Friday, September 4, 2009

A Wonderful Lazy Afternoon

After a much needed shower and hefty lunch at Exotic, I thought a leisurely stroll along the beach and nearby places was in order. This was in fact “per schedule” on my little itinerary. So I went forth. And am too happy I did! I got to see and experience things that are not usually written on the web by those who have been to the island.

Many may call these the “daily life” on the island. I call it the “wonderful life” that people live on this island. And these such things added to the memories that I cherish about Malapascua – hence, I will return one of these days!

First off, I was just emerging from the resort to roam and the Exotic crews over at the water’s edge caught my attention. I sat on the sand under a Talisay tree to watch them. These are the guys in red shirts with the resort’s logo small in front and big at the back. No they’re not waiters nor room boys as those guys sport polo shirts with flowery prints. These red shirted folks are more on the back-office or utility crews, though I think they also serve as dive guides or assistants.

They have just unloaded supplies from one of their many boats and preparing to transfer those to the inner sanctum of their resort. I murmured, why do they have bamboo poles and short pieces of ropes? Ah, the urban life must have erased this “activity” from my lowly brain! Then I saw these men use the bamboo poles to carry those loads! First, the big black plastic containers. They’d tie the containers’ handles, loop the rope around the pole, carry one end of the pole on one shoulder while a colleague does the other end. Voila! They’re off the beach! I asked what was in those containers. Gasoline! What for? The generator – yes, the genset! Exotic is one of the few resorts that assure guests of 24-hour electricity in their rooms.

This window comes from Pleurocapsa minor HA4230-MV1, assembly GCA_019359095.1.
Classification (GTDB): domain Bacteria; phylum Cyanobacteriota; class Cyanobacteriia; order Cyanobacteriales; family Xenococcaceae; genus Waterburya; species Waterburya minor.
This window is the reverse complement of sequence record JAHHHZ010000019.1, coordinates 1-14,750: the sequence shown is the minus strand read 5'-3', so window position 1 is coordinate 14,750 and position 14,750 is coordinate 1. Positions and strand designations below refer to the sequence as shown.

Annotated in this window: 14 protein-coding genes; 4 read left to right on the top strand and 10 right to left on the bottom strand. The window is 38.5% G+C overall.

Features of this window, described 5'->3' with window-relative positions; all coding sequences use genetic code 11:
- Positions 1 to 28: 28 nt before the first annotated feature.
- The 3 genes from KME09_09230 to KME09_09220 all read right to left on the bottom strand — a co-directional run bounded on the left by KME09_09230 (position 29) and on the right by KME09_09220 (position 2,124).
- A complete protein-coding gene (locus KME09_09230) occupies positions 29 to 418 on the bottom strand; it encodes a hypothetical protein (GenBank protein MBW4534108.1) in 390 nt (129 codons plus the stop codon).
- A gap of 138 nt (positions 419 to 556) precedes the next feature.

Next the LPG tanks! Yep, that is “liquefied petroleum gas” and most commonly used by many an Asian home to fire up their cooking. (okay, let’s not discuss, but I wonder why those are called LPG when their contents are actually methane – methane as cooking gas! Methane is not LPG, right?). Now back to the red-shirted men. Before they carried the tanks, my mind made a rush debate on how they would lift one tank off ground since it was too tall - tank in question was the “industrial type” that stands about 5 to 6 feet tall – its not like the other tanks they’ve just carried earlier (common in most households). When they did, I almost slapped myself. Why didn’t I think of that?! The top/handle of the tall tank was tied with the rope and looped unto the bamboo. If they lifted it that way, the tank would sag on ground since it was as tall as them. Whoa, thankfully, bottom of the tank has holes, so another rope was tied there, then looped over the other end of the bamboo pole! Voila! Off to the kitchen that pesky tall and heavy LPG tank went to start serving its purpose! Frankly, the manner in which they transported that tall tank did not cross my lowly mind! I thought they’d just drag, push or roll it on the sand hehehe!